Tuesday, November 30, 2004


Several years ago, I had a chance to perform one of my songs at a local songwriter’s open mic night. I remember I went there with my wife, signed up, and sat down to wait my turn. We sat there, listening to the other performers, and enjoying the songs.

Then it was my time. I stood up, picked up my guitar and stepped up to the microphone. I had just recently written a new song, and I was quite proud of it. I had decided to be edgy and pull this one out, even though it was brand new.

As I stepped up, I got nervous. I started the chords, and my guitar was out of tune. I stopped and retuned it, making me more nervous. Finally, I started the song for real. My vocals were stretched and tense, I forgot the words in a place, and the chords in another… It was, overall an awful performance.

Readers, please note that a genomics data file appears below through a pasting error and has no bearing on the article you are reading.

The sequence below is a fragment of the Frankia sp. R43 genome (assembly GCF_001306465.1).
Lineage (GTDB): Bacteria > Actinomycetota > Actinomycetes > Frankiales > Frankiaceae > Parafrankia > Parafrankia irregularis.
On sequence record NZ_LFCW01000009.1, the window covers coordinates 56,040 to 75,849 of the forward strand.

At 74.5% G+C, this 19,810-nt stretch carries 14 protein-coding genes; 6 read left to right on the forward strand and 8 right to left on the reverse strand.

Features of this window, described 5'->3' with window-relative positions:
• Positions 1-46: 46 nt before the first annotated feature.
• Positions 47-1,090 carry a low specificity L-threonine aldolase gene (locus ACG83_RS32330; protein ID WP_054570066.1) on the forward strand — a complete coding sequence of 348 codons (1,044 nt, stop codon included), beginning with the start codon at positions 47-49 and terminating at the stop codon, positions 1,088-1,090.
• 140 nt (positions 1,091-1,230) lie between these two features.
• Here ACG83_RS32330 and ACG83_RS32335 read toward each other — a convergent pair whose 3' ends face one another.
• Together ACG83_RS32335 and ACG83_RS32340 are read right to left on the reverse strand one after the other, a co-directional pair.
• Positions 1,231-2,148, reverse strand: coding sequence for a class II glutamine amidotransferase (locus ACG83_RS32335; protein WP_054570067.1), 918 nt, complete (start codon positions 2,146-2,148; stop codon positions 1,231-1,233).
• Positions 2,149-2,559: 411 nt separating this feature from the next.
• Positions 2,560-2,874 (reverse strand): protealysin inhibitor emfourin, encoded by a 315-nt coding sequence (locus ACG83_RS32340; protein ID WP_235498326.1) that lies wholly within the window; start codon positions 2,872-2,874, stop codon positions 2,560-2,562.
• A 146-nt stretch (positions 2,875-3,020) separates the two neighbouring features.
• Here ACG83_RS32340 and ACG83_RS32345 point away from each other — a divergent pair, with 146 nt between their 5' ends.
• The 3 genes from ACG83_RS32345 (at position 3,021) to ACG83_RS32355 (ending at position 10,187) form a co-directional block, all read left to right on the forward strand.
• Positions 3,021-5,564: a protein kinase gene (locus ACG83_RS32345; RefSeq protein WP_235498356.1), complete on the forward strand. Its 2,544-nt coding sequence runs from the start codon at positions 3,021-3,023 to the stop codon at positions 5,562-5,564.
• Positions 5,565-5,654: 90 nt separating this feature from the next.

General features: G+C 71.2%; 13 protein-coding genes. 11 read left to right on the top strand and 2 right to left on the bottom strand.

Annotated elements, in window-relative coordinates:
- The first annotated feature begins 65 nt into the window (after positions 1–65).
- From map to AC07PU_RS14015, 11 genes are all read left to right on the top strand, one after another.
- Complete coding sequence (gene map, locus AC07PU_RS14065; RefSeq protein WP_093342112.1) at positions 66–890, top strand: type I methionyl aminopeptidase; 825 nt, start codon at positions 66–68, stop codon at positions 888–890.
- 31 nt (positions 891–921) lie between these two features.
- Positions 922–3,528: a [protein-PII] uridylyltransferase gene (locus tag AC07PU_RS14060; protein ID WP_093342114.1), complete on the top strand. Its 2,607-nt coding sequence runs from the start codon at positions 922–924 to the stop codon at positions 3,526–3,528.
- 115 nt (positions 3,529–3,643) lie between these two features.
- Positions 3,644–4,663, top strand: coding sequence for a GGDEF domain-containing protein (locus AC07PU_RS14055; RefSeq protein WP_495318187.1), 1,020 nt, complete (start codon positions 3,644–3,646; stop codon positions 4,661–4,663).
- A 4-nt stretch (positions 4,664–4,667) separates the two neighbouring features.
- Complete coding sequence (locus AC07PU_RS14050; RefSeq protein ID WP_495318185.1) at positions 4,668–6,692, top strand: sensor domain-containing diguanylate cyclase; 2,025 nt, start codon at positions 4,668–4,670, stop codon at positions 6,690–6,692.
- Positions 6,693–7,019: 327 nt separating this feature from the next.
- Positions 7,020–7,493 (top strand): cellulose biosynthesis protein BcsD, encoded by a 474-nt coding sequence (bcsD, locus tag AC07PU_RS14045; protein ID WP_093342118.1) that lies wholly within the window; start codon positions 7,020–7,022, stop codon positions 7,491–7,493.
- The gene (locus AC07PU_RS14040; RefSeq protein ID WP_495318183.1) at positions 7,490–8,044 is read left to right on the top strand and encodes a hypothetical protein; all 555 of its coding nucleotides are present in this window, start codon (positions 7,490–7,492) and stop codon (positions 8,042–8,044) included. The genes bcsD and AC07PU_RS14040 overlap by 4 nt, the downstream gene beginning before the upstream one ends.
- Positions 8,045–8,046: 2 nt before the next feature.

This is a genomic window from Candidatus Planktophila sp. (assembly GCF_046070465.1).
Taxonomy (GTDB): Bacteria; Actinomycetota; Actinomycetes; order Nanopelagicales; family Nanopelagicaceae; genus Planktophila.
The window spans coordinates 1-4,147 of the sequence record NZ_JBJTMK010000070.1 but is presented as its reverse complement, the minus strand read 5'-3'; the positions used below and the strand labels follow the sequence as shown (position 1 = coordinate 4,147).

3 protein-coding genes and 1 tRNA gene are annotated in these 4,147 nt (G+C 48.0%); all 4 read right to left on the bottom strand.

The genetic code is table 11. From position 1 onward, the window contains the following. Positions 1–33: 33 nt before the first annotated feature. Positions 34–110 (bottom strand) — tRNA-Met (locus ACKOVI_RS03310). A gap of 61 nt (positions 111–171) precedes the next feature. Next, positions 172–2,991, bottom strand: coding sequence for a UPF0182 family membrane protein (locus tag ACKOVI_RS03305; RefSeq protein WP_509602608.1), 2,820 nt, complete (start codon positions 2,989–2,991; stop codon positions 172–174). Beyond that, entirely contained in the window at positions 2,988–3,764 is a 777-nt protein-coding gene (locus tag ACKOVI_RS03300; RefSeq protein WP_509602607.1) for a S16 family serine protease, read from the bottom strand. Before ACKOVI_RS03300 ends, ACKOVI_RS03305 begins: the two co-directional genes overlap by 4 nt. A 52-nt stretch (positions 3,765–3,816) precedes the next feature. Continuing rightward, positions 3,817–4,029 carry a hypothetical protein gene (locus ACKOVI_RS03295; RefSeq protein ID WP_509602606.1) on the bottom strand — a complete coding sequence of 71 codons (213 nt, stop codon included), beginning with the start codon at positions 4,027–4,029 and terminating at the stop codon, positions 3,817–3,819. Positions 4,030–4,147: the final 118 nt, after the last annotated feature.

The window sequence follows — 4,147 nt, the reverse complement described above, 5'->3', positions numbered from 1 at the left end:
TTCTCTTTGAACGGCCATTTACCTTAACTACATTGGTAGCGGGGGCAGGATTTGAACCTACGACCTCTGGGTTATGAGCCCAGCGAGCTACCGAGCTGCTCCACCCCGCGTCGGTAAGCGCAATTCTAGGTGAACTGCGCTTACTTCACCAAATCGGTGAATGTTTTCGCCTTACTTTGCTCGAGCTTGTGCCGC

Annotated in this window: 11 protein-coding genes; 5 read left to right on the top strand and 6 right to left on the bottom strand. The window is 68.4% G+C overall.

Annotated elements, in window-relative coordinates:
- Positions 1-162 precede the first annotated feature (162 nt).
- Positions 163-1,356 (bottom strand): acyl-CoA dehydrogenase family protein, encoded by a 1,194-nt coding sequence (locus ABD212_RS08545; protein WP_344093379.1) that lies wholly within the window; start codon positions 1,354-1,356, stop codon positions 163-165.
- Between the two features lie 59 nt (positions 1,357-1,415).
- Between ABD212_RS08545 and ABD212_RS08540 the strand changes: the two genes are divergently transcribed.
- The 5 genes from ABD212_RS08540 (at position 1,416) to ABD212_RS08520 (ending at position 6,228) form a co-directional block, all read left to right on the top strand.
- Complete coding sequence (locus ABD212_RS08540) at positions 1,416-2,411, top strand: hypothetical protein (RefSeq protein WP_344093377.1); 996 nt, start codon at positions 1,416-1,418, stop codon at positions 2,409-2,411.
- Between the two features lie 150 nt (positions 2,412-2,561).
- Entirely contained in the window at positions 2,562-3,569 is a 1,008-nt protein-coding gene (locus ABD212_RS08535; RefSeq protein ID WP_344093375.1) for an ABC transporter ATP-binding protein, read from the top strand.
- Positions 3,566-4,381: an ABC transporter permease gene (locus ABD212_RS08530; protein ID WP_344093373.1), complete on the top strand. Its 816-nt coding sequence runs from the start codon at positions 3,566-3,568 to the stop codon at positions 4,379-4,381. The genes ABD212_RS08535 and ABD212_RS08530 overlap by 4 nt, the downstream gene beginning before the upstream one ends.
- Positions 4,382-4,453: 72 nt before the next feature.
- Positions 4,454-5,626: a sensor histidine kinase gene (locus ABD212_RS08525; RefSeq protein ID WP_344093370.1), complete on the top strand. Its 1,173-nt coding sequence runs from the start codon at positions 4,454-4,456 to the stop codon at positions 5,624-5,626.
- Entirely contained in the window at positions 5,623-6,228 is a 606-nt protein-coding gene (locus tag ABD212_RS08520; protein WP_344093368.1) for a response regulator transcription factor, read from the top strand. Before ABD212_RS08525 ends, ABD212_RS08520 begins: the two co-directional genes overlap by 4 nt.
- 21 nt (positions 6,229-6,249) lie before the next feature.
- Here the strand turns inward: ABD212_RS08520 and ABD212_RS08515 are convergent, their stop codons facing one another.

All because I was so afraid.

In the years since then, I’ve done a lot more performances. I’ve leaned a thing or two about fear. I thought, I’d share those thoughts with you now, because they make a big difference in how you approach business.

1. Fear never goes away

In spite of the fact that I’ve performed a lot over the many years since that night, the nerves are still there when I step up to the mic. I’ve learned that they always will be. Whether you’re singing, or speaking, or making a sales presentation, or starting a new business, the fear never goes away. It’s true that you feel it less as you get more and more experience, but it never really, fully goes away.

That means that I have to accept that and deal with it. Being afraid isn’t a mistake on my part. It’s not wrong. It just is.

2. Feel the fear, and do it anyway

Once you accept that the fear is going to be there, you don’t have to be afraid of it. That’s right, you can be afraid of fear. That sounds kinda loopy, but it’s true. I’ve been caught in that sort of circular thinking before. I don’t want to go on stage because I’ll get all tense and nervous. Why? Because I’m afraid. So, I’m afraid of being afraid.